The answer; Yeah, probably…..
I have often thought that there is no good reason why Linux and Windows could not share a database of the same version because after-all they are the same endian type.
And so, when a DSP customer posed the question to the DBA team, i decided it was time to prove (or disprove) the possibility.
I took a Windows 7 Ultimate! edition 64-bit VM, and loaded 18.104.22.168 SE with grid infrastructure for stand-alone server and a single ASM disk (+DATA), and then knocked up an Oracle Enterprise Linux 6.7 VM, and loaded it with 22.214.171.124 GI & RDBMS and got to work!
I used RMAN to backup the MS Win database to a normal NTFS filesystem, got a backup of the SPFILE, created a standby control file, and then loaded the lot onto my NAS before SCP’ing the files across to the waiting OEL 7.
I edited the PFILE for path changes (F:\app\ turned into /u01/app), recreated the password file, and inserted a line into /etc/oratab.
Exported my ORACLE_HOME, ORACLE_SID and PATH variables in my .bash_profile, jumped into SQLPlus, and startup nomount pfile=‘/u01/app/backup/test.pfile’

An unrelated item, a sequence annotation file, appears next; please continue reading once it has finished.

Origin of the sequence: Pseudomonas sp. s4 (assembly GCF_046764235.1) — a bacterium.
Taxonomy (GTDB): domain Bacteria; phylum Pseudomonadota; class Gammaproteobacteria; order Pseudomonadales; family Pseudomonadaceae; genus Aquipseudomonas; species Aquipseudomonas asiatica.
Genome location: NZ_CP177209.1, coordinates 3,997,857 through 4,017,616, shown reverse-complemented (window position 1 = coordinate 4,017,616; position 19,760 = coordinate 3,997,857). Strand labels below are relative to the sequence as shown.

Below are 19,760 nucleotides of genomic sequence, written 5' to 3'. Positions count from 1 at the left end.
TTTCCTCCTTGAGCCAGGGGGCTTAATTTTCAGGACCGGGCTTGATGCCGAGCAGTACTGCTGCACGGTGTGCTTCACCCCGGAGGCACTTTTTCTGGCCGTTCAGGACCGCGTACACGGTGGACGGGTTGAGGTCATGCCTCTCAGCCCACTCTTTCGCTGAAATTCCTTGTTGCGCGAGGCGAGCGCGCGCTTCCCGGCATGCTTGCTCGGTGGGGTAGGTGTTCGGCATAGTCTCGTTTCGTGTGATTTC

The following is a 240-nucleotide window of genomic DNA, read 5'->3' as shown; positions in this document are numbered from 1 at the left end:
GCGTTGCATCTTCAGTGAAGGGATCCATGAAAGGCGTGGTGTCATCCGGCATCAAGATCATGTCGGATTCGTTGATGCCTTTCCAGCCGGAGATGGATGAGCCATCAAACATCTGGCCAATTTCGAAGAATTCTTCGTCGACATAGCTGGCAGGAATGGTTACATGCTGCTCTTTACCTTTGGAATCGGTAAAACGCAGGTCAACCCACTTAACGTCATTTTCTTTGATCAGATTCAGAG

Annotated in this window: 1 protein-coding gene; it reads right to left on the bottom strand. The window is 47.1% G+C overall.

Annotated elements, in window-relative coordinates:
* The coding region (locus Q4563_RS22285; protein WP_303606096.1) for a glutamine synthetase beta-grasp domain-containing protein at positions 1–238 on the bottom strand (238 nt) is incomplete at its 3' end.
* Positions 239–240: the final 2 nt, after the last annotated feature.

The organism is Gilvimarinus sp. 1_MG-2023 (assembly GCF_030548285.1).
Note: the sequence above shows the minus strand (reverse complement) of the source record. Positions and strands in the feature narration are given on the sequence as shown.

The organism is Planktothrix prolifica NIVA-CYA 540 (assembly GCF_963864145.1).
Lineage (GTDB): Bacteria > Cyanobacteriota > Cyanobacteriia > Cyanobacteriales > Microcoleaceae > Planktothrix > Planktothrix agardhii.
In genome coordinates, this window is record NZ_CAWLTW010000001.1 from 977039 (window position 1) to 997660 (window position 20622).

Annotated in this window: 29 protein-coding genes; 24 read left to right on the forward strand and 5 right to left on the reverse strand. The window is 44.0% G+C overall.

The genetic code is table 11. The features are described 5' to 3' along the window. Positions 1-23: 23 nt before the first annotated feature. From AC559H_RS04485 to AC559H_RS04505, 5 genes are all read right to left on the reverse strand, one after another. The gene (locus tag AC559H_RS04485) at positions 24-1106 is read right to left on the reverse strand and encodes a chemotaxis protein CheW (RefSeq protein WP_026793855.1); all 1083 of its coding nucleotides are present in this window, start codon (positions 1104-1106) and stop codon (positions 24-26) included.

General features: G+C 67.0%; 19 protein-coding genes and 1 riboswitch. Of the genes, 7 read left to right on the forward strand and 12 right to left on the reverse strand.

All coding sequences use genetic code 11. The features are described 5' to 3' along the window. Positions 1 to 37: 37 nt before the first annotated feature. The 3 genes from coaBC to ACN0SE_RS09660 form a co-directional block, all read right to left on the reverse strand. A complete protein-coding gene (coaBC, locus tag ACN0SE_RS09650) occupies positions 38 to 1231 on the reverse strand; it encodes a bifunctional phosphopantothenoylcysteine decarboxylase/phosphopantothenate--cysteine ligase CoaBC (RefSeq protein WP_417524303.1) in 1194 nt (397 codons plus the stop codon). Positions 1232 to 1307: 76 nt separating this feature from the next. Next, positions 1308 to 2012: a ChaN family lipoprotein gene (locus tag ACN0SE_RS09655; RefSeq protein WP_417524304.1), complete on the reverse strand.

Create spfile from pfile=‘/u01/app/backup/test.pfile’;
Restarted with no mount, and then switched to RMAN for the moment of truth.
Once in RMAN, I restored the controlfile from ‘/u01/backup/test.ctl’;
alter database mount;
catalog start with ‘/u01/backup/‘ noprompt;
and then performed a crosscheck to get rid of those pesky windows paths out of the control file.
After that, it was a simple matter of restoring and recovering the database, I switched logs a few times on the source (shipped them using the same method – I couldn’t be bothered installing Cygwin).
I only restored one of the logs to the FRA on the new host, and rolled that single new log into the database (SQLPlus> recover standby database) and ….. POINT PROVEN!!!!!!!
After ‘alter database activate standby database;’ and ‘alter database open;’, it was time to start gloating
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